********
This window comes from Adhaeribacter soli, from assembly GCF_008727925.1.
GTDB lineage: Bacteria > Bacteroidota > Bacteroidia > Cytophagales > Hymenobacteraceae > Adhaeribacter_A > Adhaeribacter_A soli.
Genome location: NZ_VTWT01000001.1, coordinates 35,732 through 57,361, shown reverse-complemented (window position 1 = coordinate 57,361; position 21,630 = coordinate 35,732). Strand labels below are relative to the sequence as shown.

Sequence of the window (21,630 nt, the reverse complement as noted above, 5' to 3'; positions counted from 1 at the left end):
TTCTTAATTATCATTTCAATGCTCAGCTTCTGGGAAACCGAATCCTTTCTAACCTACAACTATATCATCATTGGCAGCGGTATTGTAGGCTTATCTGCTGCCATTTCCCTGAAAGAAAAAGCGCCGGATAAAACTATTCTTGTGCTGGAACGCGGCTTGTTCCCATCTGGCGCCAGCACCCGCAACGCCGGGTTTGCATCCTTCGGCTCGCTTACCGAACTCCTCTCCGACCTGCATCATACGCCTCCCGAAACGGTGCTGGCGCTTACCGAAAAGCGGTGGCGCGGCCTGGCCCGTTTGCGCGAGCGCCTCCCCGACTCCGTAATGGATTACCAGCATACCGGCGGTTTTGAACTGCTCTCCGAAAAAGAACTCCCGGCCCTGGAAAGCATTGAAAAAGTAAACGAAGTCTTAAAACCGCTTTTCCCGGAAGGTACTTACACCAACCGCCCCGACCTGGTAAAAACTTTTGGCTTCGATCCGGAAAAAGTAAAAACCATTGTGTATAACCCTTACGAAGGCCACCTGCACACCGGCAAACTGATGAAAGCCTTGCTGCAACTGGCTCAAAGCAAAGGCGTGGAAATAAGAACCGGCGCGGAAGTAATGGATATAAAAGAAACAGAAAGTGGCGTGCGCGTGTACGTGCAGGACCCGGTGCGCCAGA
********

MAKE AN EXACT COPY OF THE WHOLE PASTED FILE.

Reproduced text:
This window comes from Adhaeribacter soli, from assembly GCF_008727925.1.
GTDB lineage: Bacteria > Bacteroidota > Bacteroidia > Cytophagales > Hymenobacteraceae > Adhaeribacter_A > Adhaeribacter_A soli.
Genome location: NZ_VTWT01000001.1, coordinates 35,732 through 57,361, shown reverse-complemented (window position 1 = coordinate 57,361; position 21,630 = coordinate 35,732). Strand labels below are relative to the sequence as shown.

Sequence of the window (21,630 nt, the reverse complement as noted above, 5' to 3'; positions counted from 1 at the left end):
TTCTTAATTATCATTTCAATGCTCAGCTTCTGGGAAACCGAATCCTTTCTAACCTACAACTATATCATCATTGGCAGCGGTATTGTAGGCTTATCTGCTGCCATTTCCCTGAAAGAAAAAGCGCCGGATAAAACTATTCTTGTGCTGGAACGCGGCTTGTTCCCATCTGGCGCCAGCACCCGCAACGCCGGGTTTGCATCCTTCGGCTCGCTTACCGAACTCCTCTCCGACCTGCATCATACGCCTCCCGAAACGGTGCTGGCGCTTACCGAAAAGCGGTGGCGCGGCCTGGCCCGTTTGCGCGAGCGCCTCCCCGACTCCGTAATGGATTACCAGCATACCGGCGGTTTTGAACTGCTCTCCGAAAAAGAACTCCCGGCCCTGGAAAGCATTGAAAAAGTAAACGAAGTCTTAAAACCGCTTTTCCCGGAAGGTACTTACACCAACCGCCCCGACCTGGTAAAAACTTTTGGCTTCGATCCGGAAAAAGTAAAAACCATTGTGTATAACCCTTACGAAGGCCACCTGCACACCGGCAAACTGATGAAAGCCTTGCTGCAACTGGCTCAAAGCAAAGGCGTGGAAATAAGAACCGGCGCGGAAGTAATGGATATAAAAGAAACAGAAAGTGGCGTGCGCGTGTACGTGCAGGACCCGGTGCGCCAGA